Another distinction is that bioethics portends to be normative while the medical humanities is more descriptive. One is about how people ought to behave and live and the other looks more at how people experience (or conceive of experiencing) the world (or a life, or a disease, or a series of events). The humanities can also be pursued for pleasure, self reflection, or insight. Bioethics is more straight-forward and while may be interesting, is rarely pursued on a tropical beach.
For several books on medical humanities, bioethics is appears for instrumental value and in bioethics books (including my own project) the humanities are instrumental to bioethics. Tod Chambers examined bioethics cases as a literary genre in The Fiction of Bioethics. In Medical Humanities: An Introduction, Tom Cole, Nathan Carline, and Ron Carson suggest that the medical humanities are a response to dehumanization in medicine that allowed practitioners and patients to reclaim their identity and authority. They cite Anne Jones who warned against believing that merely exposing students to the humanities would turn them into humane physicians. Terry and Williams suggest that this instrumental approaches can both obscure the ethical issues and distort the value of literary and art study.
In the recently released Health Humanities Reader, Tess Jones, Delese Wear, and Les Freidman suggest that the humanities offer an opportunity to practice literary skills that are used in medicine (interpreting, reading/listening, writing) as well as moral reflection. They suggest that the humanities bring together art and science.
In two places these boundaries are crossed and both ways of knowing are viewed as being of inherent value. In narrative medicine, patients’ experiences provide understanding and insight to the clinician but also are valuable for the patient since the physician becomes invited as a co-author in the disease narrative. And in narrative ethics, stories give insight and moral weight in facing ethical dilemmas.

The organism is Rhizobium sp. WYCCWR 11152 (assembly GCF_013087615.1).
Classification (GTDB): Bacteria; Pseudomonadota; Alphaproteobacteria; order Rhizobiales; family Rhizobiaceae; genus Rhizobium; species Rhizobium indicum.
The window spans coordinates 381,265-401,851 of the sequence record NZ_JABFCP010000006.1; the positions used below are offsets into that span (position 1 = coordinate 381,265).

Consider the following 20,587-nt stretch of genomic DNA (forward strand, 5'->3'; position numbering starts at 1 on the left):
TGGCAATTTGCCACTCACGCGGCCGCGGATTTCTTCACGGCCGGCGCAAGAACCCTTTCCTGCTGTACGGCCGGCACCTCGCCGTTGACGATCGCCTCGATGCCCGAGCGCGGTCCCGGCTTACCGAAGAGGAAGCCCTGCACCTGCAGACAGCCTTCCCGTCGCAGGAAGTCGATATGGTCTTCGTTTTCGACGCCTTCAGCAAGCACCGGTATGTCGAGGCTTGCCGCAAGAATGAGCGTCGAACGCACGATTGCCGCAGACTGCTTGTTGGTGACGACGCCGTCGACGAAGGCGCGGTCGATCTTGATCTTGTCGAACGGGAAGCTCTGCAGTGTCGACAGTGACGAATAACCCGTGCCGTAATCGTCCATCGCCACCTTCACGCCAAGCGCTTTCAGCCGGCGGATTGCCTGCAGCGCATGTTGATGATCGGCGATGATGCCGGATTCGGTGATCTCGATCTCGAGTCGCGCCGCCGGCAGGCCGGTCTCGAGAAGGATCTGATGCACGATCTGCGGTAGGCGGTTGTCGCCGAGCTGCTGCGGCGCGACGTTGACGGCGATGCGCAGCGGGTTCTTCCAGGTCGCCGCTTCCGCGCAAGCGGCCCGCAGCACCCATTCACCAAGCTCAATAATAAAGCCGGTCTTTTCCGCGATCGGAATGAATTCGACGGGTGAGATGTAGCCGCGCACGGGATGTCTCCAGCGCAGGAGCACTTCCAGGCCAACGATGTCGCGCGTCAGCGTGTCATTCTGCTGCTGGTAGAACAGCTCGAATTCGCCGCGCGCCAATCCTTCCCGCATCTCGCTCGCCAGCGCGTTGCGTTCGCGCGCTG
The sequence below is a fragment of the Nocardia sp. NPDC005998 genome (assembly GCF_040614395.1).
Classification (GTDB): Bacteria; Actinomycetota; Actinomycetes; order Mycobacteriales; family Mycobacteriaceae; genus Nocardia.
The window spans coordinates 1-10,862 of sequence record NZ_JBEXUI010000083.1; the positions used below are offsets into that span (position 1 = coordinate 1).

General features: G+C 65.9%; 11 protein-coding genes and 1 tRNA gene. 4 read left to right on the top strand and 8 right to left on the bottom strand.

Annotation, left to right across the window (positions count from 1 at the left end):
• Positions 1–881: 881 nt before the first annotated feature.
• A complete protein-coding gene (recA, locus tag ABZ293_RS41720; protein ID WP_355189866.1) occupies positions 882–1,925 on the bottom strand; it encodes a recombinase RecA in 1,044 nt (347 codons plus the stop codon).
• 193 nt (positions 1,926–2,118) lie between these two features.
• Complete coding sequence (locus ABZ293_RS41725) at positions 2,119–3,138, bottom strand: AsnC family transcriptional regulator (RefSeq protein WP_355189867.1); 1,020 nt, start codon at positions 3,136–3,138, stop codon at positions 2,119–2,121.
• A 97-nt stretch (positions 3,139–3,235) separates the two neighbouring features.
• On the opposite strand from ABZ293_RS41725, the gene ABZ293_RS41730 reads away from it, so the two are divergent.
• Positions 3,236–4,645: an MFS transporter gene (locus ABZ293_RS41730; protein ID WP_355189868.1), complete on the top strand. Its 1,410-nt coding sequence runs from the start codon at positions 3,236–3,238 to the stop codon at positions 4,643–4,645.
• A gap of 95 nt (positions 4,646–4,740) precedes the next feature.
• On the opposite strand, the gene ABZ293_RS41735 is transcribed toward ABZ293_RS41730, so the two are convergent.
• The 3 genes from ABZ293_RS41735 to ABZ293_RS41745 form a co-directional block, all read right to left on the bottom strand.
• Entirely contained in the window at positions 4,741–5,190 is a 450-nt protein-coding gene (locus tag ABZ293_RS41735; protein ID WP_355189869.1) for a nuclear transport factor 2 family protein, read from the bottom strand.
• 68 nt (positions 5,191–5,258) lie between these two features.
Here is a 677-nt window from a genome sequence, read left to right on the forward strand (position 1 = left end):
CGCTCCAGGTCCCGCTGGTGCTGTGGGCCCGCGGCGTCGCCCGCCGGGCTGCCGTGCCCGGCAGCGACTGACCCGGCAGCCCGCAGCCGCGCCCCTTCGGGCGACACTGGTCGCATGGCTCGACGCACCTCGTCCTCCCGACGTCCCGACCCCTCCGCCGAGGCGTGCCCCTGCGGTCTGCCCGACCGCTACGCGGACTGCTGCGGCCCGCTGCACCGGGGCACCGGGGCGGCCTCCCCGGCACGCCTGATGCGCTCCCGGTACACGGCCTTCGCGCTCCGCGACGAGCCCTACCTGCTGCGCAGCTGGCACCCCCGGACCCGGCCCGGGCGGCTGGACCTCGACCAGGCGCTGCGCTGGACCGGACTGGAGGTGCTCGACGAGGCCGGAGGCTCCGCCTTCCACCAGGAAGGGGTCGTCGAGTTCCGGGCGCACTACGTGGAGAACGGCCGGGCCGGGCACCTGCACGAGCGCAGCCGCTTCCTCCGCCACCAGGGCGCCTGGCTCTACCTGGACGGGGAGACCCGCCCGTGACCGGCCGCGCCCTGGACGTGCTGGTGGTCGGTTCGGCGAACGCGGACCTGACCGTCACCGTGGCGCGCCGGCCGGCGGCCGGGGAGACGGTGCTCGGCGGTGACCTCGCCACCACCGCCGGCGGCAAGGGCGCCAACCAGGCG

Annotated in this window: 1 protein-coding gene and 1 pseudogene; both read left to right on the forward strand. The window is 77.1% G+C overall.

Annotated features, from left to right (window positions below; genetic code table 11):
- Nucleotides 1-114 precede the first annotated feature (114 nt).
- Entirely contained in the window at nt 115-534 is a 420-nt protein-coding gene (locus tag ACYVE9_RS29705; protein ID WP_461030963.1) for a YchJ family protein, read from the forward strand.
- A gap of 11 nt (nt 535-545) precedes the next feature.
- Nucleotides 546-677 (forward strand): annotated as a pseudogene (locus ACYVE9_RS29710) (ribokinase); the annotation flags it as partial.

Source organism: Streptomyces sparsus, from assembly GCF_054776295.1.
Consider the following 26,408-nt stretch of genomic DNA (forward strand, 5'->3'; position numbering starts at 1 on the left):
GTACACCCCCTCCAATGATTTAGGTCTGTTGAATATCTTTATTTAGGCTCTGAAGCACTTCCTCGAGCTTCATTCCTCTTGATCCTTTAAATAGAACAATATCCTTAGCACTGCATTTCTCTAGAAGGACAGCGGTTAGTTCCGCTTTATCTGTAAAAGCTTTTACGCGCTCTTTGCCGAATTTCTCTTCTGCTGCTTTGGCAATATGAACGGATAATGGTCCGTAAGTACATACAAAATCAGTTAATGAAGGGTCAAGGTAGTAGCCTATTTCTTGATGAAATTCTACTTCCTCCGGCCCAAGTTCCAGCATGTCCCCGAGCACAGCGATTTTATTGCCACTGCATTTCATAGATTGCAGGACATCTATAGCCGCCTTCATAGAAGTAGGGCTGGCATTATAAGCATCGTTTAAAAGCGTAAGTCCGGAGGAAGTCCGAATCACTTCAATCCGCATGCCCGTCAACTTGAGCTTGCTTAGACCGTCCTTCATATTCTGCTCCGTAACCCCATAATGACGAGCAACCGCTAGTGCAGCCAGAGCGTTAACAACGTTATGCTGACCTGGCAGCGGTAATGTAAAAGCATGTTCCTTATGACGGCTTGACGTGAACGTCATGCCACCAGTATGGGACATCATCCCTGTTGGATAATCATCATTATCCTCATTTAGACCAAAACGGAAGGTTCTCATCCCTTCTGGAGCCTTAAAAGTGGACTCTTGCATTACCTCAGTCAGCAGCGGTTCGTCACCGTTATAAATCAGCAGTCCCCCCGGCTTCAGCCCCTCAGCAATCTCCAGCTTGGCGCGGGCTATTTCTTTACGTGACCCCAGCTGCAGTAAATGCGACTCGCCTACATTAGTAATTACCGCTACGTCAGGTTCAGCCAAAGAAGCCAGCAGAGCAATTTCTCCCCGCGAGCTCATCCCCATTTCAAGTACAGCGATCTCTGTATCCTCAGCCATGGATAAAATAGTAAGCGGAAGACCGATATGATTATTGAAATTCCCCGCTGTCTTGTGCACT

Sometimes the tension comes from placement and role in the health sciences university. Bioethics finds itself more fundable from a grant perspective and some of its activities, assuming clinician-ethicists, may even be reimbursable (especially now that Medicare allows payment for end-of-life conversations). Ethics is referred to in accreditation documents as well (ACGME, AAMC, Joint Commission) The humanities, on the other hand, have fewer funding opportunities and are not a requirement in the accreditation process. In a four-year university, the medical humanities have traditionally held the upper hand because they align more with existing departments. Bioethics is usually a separate program or a specialty within philosophy. But where new interdisciplinary health programs appear, bioethics is usually privileged—seen by students as more relevant to their future career goals. For example, my department offers a bioethics course four to five times per year and it has always been full to capacity. The Medical humanities course is advertised to students, offered once every other year, and still it is a struggle to get the minimum number of students to enroll.
What both bioethics and medical humanities have in common is that they are interested in the same kinds of questions—the role of health and medicine; identity; the construction of experience; illness and disease—which is why I have always viewed them as part and parcel of the same genre of academic inquiry.
What is the future of these forms of investigation? Is having a topical interest in common enough? Given the tensions between the two, it may be time to ask, as often happens in a marriage, whether there should be some counseling or a separation.